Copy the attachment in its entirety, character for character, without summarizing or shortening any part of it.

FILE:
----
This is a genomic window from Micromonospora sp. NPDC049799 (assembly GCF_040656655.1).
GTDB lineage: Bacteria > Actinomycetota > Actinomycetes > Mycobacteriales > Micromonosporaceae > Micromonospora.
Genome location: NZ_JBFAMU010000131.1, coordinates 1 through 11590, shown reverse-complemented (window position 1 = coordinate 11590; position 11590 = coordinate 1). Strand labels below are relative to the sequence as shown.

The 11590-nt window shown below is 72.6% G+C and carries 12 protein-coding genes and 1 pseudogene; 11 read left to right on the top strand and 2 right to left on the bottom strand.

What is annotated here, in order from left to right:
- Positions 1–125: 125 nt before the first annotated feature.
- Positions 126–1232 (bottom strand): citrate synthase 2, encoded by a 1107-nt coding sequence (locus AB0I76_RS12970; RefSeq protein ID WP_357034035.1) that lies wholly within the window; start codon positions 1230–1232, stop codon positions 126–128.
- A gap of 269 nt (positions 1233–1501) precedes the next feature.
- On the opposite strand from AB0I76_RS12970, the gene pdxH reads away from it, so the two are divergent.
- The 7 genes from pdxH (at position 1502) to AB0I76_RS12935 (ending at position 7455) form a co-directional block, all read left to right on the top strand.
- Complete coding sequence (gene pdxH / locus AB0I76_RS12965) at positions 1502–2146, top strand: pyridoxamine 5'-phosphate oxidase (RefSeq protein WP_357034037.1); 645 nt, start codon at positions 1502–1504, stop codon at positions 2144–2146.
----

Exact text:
This is a genomic window from Micromonospora sp. NPDC049799 (assembly GCF_040656655.1).
GTDB lineage: Bacteria > Actinomycetota > Actinomycetes > Mycobacteriales > Micromonosporaceae > Micromonospora.
Genome location: NZ_JBFAMU010000131.1, coordinates 1 through 11590, shown reverse-complemented (window position 1 = coordinate 11590; position 11590 = coordinate 1). Strand labels below are relative to the sequence as shown.

The 11590-nt window shown below is 72.6% G+C and carries 12 protein-coding genes and 1 pseudogene; 11 read left to right on the top strand and 2 right to left on the bottom strand.

What is annotated here, in order from left to right:
- Positions 1–125: 125 nt before the first annotated feature.
- Positions 126–1232 (bottom strand): citrate synthase 2, encoded by a 1107-nt coding sequence (locus AB0I76_RS12970; RefSeq protein ID WP_357034035.1) that lies wholly within the window; start codon positions 1230–1232, stop codon positions 126–128.
- A gap of 269 nt (positions 1233–1501) precedes the next feature.
- On the opposite strand from AB0I76_RS12970, the gene pdxH reads away from it, so the two are divergent.
- The 7 genes from pdxH (at position 1502) to AB0I76_RS12935 (ending at position 7455) form a co-directional block, all read left to right on the top strand.
- Complete coding sequence (gene pdxH / locus AB0I76_RS12965) at positions 1502–2146, top strand: pyridoxamine 5'-phosphate oxidase (RefSeq protein WP_357034037.1); 645 nt, start codon at positions 1502–1504, stop codon at positions 2144–2146.